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Title: Yes or no?: The complex semantics of a simple question
Contributor(s): Goddard, Cliff (author)
Publication Date: 2002
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Abstract: This short paper investigates the semantics of yes/no questions, using the reductive paraphrase methodology of the Natural Semantic Metalanguage theory (Wierzbicka 1996, Goddard and Wierzbicka 2002). This topic may strike some people as an odd one. To judge from the literature, linguists generally seem to think that there are no real problems with yes/no questions, at least not compared with their much-studied cousins, the wh-questions. I will try to show that the apparent simplicity of yes/no questions is illusory, and that yes/no questions can be decomposed – both semantically and syntactically – into simpler structures. I will also be asking how it is that such questions can presuppose or invite an answer in the form of yes or no, which in turn means asking: What are the meanings of yes and no themselves? Many people would assume that they must be universals (cf. the quotation from Swedish philosopher Tore Nordenstam above), but this assumption is challenged by the existence of multiple "yes words" and "no words" in some languages and by their non-existence in other languages.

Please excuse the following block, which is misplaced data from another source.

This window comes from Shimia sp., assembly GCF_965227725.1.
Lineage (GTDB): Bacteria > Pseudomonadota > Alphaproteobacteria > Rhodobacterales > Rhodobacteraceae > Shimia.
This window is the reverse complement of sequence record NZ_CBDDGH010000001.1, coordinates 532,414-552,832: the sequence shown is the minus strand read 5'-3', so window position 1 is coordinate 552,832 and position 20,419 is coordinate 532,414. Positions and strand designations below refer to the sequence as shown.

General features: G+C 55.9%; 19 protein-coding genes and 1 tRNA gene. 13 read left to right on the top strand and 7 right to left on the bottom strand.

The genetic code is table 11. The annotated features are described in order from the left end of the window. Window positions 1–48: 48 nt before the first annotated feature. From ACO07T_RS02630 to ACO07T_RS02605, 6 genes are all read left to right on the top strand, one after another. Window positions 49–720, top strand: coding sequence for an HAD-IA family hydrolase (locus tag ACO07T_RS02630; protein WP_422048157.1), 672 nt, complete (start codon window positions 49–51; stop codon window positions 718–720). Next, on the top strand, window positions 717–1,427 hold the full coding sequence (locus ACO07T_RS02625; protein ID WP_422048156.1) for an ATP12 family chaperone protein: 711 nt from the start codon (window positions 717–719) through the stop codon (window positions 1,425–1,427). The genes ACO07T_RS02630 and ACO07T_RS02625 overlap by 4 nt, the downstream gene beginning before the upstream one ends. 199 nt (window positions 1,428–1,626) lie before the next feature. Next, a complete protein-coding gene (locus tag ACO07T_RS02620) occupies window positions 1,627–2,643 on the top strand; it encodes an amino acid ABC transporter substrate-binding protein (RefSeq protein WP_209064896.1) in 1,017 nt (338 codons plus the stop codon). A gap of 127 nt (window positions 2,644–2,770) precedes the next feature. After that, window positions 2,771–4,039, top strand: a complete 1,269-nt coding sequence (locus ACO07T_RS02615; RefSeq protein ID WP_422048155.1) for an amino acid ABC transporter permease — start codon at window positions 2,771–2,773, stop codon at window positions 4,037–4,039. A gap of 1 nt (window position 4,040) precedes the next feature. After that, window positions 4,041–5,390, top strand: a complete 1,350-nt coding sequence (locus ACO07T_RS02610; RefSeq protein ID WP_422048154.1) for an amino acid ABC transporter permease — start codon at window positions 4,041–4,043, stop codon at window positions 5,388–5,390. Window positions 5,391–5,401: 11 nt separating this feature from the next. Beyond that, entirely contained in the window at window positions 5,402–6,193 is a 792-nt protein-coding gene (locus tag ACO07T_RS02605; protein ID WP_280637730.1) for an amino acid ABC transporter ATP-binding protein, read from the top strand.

Publication Type: Conference Publication
Conference Name: Australian Linguistic Society Conference 2002 , Macquarie University, Sydney, Australia, 13 - 14 July 2002
Conference Details: Australian Linguistic Society Conference 2002 , Macquarie University, Sydney, Australia, 13 - 14 July 2002
Source of Publication: Proceedings of the 2002 Conference of the Australian Linguistic Society, p. 1-7
Publisher: University of New South Wales
Place of Publication: Online
Field of Research (FOR): 200408 Linguistic Structures (incl Grammar, Phonology, Lexicon, Semantics)
Peer Reviewed: Yes
HERDC Category Description: E1 Refereed Scholarly Conference Publication
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